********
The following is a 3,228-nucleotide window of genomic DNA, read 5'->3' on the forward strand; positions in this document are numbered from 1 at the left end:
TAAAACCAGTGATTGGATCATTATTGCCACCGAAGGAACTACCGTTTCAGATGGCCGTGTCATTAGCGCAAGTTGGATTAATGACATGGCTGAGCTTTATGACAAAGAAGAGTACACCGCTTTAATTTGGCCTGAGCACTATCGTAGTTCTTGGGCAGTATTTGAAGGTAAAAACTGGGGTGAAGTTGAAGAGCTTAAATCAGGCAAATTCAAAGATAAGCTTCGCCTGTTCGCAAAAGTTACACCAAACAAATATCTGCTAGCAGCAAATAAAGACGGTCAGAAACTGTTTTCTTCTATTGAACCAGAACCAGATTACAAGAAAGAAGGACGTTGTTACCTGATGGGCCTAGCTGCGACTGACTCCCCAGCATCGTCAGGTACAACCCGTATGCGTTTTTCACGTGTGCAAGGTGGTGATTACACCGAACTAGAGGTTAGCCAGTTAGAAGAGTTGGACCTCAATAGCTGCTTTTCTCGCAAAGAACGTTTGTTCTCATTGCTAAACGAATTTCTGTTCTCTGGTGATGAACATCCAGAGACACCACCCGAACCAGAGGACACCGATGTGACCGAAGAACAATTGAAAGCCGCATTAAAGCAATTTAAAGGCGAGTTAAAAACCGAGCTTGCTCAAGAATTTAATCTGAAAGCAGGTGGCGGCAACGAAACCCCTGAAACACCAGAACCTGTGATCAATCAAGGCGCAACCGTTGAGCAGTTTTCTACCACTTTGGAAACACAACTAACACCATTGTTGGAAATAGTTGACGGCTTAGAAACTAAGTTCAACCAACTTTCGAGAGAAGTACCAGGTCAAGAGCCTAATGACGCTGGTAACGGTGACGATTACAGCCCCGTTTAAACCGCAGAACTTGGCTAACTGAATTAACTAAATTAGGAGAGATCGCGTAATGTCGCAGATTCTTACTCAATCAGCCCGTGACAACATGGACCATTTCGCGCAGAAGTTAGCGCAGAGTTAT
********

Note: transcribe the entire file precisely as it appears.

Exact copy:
The following is a 3,228-nucleotide window of genomic DNA, read 5'->3' on the forward strand; positions in this document are numbered from 1 at the left end:
TAAAACCAGTGATTGGATCATTATTGCCACCGAAGGAACTACCGTTTCAGATGGCCGTGTCATTAGCGCAAGTTGGATTAATGACATGGCTGAGCTTTATGACAAAGAAGAGTACACCGCTTTAATTTGGCCTGAGCACTATCGTAGTTCTTGGGCAGTATTTGAAGGTAAAAACTGGGGTGAAGTTGAAGAGCTTAAATCAGGCAAATTCAAAGATAAGCTTCGCCTGTTCGCAAAAGTTACACCAAACAAATATCTGCTAGCAGCAAATAAAGACGGTCAGAAACTGTTTTCTTCTATTGAACCAGAACCAGATTACAAGAAAGAAGGACGTTGTTACCTGATGGGCCTAGCTGCGACTGACTCCCCAGCATCGTCAGGTACAACCCGTATGCGTTTTTCACGTGTGCAAGGTGGTGATTACACCGAACTAGAGGTTAGCCAGTTAGAAGAGTTGGACCTCAATAGCTGCTTTTCTCGCAAAGAACGTTTGTTCTCATTGCTAAACGAATTTCTGTTCTCTGGTGATGAACATCCAGAGACACCACCCGAACCAGAGGACACCGATGTGACCGAAGAACAATTGAAAGCCGCATTAAAGCAATTTAAAGGCGAGTTAAAAACCGAGCTTGCTCAAGAATTTAATCTGAAAGCAGGTGGCGGCAACGAAACCCCTGAAACACCAGAACCTGTGATCAATCAAGGCGCAACCGTTGAGCAGTTTTCTACCACTTTGGAAACACAACTAACACCATTGTTGGAAATAGTTGACGGCTTAGAAACTAAGTTCAACCAACTTTCGAGAGAAGTACCAGGTCAAGAGCCTAATGACGCTGGTAACGGTGACGATTACAGCCCCGTTTAAACCGCAGAACTTGGCTAACTGAATTAACTAAATTAGGAGAGATCGCGTAATGTCGCAGATTCTTACTCAATCAGCCCGTGACAACATGGACCATTTCGCGCAGAAGTTAGCGCAGAGTTAT